Lightning Strikes 17 Hikers in Guangdong

    Tourists stand atop Eagle Beak Rock near Zhuming Cave. (Luofu Mountain Administration)

    Seventeen tourists were struck by lightning last week while visiting Zhuming Cave in China’s Guangdong Province.

    A thunderstorm blew in as the hikers passed Yingzhui or Eagle Beak Rock on Mount Luofu. They took shelter under the rock but lightning hit almost everyone in the group.

    “I saw the lightning strike three times and the thunder was really loud,” one of the tourists, Luo Bu, told Southern Metropolis Daily.

    “Suddenly I was suspended in the air, and my whole body went numb. I lost control and hit the ground.”

    Luo said he lay there for several minutes, unable to move. His friends were also lying on the ground, some unconscious, one of them face down with a pool of blood under his head.

    When Luo managed to get up, he ran down the mountain to get help. Rescue workers brought the victims to a hospital. Most of them escaped with minor injuries, but one woman was sent to a hospital in Guangzhou to be treated for eye damage.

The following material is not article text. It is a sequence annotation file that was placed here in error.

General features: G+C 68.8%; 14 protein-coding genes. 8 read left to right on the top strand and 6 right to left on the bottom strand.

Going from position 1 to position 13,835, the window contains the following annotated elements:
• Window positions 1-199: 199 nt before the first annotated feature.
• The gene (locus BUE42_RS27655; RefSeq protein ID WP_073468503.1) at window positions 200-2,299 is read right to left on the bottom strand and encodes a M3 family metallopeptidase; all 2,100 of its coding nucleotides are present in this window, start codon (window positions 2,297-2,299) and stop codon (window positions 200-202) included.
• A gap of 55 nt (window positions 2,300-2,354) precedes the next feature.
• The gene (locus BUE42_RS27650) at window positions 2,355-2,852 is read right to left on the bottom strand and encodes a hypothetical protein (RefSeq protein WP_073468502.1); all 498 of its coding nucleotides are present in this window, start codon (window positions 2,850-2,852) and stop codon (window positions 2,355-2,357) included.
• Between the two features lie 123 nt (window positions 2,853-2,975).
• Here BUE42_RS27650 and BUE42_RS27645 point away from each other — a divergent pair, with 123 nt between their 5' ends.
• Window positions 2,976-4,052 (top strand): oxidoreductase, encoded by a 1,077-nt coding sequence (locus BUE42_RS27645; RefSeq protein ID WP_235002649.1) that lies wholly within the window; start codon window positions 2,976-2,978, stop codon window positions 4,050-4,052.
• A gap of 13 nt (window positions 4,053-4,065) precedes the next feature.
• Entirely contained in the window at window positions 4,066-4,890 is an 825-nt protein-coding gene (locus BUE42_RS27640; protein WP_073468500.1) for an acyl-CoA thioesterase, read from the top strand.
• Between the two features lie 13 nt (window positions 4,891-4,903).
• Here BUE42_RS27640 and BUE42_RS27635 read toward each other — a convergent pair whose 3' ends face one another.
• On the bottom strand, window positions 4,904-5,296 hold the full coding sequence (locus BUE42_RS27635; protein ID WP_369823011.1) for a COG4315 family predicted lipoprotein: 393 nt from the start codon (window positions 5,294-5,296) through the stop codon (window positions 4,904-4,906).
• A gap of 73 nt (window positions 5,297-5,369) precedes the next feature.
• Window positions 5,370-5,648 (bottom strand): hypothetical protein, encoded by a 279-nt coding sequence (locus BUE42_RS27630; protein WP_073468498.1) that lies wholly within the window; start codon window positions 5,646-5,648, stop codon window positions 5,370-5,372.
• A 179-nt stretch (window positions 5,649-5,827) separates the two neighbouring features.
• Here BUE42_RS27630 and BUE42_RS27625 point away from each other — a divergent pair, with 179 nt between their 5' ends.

While Ms. Ye, another of the tourists, was in the hospital, her husband showed her scorched clothing to the Daily reporter. There was a big hole burned in her shirt and another in the back pocket of her pants, showing where the lightning had traveled through her body.

    The Luofu Mountain Management Committee asked local meteorology experts to investigate the scene and determine what had happened to assist the insurance company with liability claims, the Daily reported.

    Local authorities caution against climbing the mountain on a rainy day.

    “Please learn how to avoid lightning as summer is coming and there will be more storms,” one netizen wrote on China’s Twitter-like Weibo.

    Other netizens have been counting their blessings.

    “My parents told me that they went to Luofu Mountain that same day,” one wrote. “About half an hour later 17 people were struck by lightning. I did not dare to tell them. I am glad that they are lucky and safe!”

    chinareports@epochtimes.com



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